Amid the global pandemic, guidance on earnings has become more unpredictable than ever, but investors who focus on high-quality factors could uncover long-term winners.
Uncertainty has been a prevailing theme since the start of the COVID-19 pandemic, and company earnings seem to be no exception. The unprecedented nature of the global economic shutdown forced many companies to withdraw earnings guidance. Just 26% of companies in the Russell 1000 are now providing guidance, compared with 47% in 2019. And only 8% of companies in the Russell 2000 have shared guidance, down from 21% a year ago.
This lack of guidance and clarity has resulted in large number of earnings surprises. Heading into the first quarter, investors have underestimated the impact of COVID-19 on corporate bottom lines. Among the 1,500 largest companies in the Russell 3000, an index that represents about 98% of all U.S corporations, the number of companies missing first-quarter earnings estimates this year rose by 57% from the previous quarter.
In the second-quarter, on the other hand, 60% of the largest 1,500 Russell 3000 constituents have beat earnings estimates, with a total reported earnings exceeding consensus expectations by 27%, the largest beat in a decade.
While murky earnings outlooks add a whole new dimension of risk, they can also open doors for positive surprises. “The key for investors is having a trading strategy that separates true economic break-outs from technical noise," says Boris Lerner, Global Head of Quantitative Equity Research at Morgan Stanley. “At the end of the day, it's all about the quality of earnings."
Percentage of Companies Providing Annual Earnings Guidance 2006-2020
Trading on the back of earnings and revenue surprises is hardly a new strategy. However, most academic research focuses on the magnitude and direction of the surprise, and immediate stock price changes following the announcement. Lerner and his team expand on this by looking at the quality and stability of earnings.
The result is a proprietary “Quali-SURE" score and trading strategy. “We’ve found that one of the best ways for investors to find alpha in earnings surprises is to go long high-quality stocks that have recently beaten consensus earnings and revenue estimates, and short low-quality stocks that have missed expectations," Lerner says.
Russell 1500: Annual Return and Information Ratio, Surprise and Quality Metrics (Jan 1994 - Jun 2020)
Not all earnings surprises, even the positive ones, are created equal. It's often the case that an earnings surprise can be the product of cost-cutting, creative accounting and other quick fixes.
A far better approach is to look for high-quality earnings, as well as revenue surprises, which tend to be the result of strong revenue growth. “Although revenue growth alone does not define a high-quality company, it is a strong indication that there is demand for its products or services," Lerner says.
During the 2008 Financial Crisis, notably, investors disproportionately punished companies that disappointed on both revenue and earnings, while rewarding those that missed on earnings but beat on revenue.
Quality factors can also reflect the overall health of the underlying company. These include metrics such as profitability, accruals, operational efficiency, leverage, as well as the stability of earnings, which Morgan Stanley defines as low variability in return-on-equity, low estimate-dispersion and high sales-stability, all relative to a company's respective sector.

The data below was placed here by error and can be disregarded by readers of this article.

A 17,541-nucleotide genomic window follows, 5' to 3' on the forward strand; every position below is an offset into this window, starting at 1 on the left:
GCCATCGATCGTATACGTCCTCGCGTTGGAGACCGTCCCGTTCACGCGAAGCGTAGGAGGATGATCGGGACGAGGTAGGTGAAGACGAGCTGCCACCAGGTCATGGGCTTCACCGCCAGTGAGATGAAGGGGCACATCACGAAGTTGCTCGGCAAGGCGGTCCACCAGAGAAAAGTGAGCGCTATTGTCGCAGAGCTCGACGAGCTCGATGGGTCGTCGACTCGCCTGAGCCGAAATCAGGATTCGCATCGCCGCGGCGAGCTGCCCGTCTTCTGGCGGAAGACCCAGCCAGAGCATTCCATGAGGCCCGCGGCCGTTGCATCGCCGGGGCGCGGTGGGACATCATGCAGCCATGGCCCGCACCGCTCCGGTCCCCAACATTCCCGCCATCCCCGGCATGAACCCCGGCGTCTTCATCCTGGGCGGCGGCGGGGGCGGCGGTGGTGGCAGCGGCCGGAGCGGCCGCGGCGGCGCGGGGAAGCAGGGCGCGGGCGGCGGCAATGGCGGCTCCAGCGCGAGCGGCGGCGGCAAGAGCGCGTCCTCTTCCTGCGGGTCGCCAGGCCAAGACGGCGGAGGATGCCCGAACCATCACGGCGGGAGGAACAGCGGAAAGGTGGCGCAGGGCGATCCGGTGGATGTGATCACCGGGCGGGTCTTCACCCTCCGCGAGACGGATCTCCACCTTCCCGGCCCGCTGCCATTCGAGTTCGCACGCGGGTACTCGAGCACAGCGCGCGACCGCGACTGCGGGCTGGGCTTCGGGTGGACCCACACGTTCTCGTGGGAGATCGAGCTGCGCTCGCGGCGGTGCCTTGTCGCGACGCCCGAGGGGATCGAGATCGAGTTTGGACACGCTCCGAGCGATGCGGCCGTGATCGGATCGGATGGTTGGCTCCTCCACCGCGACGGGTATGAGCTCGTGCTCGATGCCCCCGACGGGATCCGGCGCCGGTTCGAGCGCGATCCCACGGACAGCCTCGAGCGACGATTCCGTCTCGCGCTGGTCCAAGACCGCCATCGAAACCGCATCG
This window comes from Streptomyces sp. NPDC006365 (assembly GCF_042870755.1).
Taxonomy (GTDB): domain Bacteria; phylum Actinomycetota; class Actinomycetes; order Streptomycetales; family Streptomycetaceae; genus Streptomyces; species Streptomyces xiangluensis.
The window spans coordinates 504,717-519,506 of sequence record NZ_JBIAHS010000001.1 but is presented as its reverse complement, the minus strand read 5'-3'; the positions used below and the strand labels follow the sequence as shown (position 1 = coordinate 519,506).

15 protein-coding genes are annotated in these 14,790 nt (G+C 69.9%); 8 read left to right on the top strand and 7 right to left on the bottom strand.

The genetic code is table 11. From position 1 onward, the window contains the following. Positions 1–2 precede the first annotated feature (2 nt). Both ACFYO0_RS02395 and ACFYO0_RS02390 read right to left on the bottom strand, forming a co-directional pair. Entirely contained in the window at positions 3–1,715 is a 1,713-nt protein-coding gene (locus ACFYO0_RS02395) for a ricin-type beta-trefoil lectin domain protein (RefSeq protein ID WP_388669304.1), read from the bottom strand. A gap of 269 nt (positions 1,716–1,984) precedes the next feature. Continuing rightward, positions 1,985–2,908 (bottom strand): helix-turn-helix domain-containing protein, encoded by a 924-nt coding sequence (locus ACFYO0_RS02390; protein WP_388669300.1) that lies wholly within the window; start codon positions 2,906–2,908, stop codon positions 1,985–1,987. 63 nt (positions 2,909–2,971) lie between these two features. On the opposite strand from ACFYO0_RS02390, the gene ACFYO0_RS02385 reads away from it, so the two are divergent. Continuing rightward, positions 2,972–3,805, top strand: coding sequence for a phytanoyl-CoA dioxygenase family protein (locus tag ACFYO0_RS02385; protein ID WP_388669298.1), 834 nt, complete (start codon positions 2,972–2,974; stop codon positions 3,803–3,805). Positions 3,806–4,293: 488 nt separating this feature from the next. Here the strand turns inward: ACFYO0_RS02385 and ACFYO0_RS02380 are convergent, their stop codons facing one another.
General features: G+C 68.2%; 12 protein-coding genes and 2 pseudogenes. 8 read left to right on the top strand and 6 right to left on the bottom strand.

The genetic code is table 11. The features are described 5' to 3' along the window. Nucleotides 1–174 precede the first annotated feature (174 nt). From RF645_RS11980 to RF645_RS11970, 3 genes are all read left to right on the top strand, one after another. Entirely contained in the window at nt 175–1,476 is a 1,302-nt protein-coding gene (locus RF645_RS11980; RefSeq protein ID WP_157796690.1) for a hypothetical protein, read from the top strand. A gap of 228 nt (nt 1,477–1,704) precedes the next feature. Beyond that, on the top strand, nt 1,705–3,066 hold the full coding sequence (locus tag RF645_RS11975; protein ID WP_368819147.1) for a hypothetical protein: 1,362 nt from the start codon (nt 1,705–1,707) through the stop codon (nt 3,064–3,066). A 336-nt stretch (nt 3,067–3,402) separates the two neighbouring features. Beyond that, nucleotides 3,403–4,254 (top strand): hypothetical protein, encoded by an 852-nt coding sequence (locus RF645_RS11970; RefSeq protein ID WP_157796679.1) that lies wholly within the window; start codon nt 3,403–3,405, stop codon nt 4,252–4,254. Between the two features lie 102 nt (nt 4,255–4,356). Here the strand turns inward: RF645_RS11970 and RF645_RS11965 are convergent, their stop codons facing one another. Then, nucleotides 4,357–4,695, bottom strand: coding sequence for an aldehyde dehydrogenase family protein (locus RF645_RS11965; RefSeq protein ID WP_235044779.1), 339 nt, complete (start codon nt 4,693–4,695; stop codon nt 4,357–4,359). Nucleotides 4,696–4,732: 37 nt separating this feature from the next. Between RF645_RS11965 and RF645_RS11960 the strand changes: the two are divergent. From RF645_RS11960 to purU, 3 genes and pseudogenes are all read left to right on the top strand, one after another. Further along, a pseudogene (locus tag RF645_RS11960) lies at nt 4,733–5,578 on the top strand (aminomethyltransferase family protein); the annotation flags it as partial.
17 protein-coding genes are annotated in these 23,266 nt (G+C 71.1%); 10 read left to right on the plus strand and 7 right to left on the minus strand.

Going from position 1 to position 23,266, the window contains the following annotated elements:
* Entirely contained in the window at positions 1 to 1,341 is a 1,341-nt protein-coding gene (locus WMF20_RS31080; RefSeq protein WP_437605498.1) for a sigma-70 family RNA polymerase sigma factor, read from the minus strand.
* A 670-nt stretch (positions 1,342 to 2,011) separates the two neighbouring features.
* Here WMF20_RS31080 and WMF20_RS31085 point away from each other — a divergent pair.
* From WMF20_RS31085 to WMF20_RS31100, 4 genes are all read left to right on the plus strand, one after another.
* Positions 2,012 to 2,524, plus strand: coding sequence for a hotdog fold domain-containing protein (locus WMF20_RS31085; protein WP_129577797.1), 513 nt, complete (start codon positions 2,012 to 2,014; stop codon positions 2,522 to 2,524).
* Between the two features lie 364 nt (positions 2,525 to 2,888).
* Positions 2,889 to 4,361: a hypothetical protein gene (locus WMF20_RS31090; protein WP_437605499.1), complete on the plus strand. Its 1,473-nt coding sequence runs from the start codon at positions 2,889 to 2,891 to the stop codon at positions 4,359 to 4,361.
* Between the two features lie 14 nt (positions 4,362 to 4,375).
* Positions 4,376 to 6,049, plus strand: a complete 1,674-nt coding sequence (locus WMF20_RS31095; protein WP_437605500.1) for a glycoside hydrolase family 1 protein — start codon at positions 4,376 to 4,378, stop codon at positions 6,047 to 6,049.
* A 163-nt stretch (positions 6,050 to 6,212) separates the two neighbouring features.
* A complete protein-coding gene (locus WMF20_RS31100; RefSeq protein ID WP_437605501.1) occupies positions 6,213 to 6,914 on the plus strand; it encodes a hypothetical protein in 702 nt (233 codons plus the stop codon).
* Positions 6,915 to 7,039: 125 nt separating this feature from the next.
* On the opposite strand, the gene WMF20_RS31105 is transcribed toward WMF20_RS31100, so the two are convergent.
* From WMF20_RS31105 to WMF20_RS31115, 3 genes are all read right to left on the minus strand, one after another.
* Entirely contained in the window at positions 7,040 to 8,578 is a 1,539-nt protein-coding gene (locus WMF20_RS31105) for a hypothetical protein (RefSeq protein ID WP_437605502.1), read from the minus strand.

For the purposes of earnings surprise analysis, the team focused on earnings-related measures of quality, such as accruals and earnings stability. In a simulation covering the period starting January 1994 and lasting through June 2020, a strategy that combined composite surprise and earnings quality delivered a 7.7% annual return, vs. 2.5% for a strategy focused solely on composite surprise, and 5.0% for another focused on earnings quality.
“Investors are more likely to reward companies that not only surprise on earnings and revenue but also demonstrate the potential for consistent performance," says Lerner.
A common belief among investors is that combining earnings and revenue surprises is most applicable to smaller companies—liquidity (i.e., how easy the stock is buy and sell quickly) being a key factor. Yet, in their analysis, the researchers found that post-announcement outperformance driven by earnings and revenue surprises tends to persist across all capitalisation categories and trading-volume levels. Put another way, liquidity can’t fully explain earnings-related alpha.
“In fact, our work shows that stocks that beat consensus earnings or revenue expectations tend to outperform stocks that missed expectations over the subsequent one and three months, and this holds true both among liquid and less liquid stocks," Lerner says.
Lerner and his team tested this by looking at the largest 1,500 names in the Russell 3000. Between 1993 and 2004, surprise-driven outperformance was more prominent among smaller and less-liquid stocks. Yet, performance over the past 16 years has been more balanced across different size and liquidity cohorts.
Large/Mid/Small Caps: Standardised Unexpected Earnings Annual Returns
This isn't to say that the one-size approach works in every market environment, across every category of stocks. In their analysis, the team found that earnings-surprise outperformance tends to be higher in down markets, which is also the case for revenue surprises among small- and mid-cap stocks. It's a different story for larger companies, where performance driven by revenue surprises tends to be higher in up markets.
For more Morgan Stanley Research on earnings surprises, speak to your Morgan Stanley financial adviser or representative for the full report, “Finding Alpha in Surprises" (6 Aug, 2020). Plus, more Ideas from Morgan Stanley's thought leaders.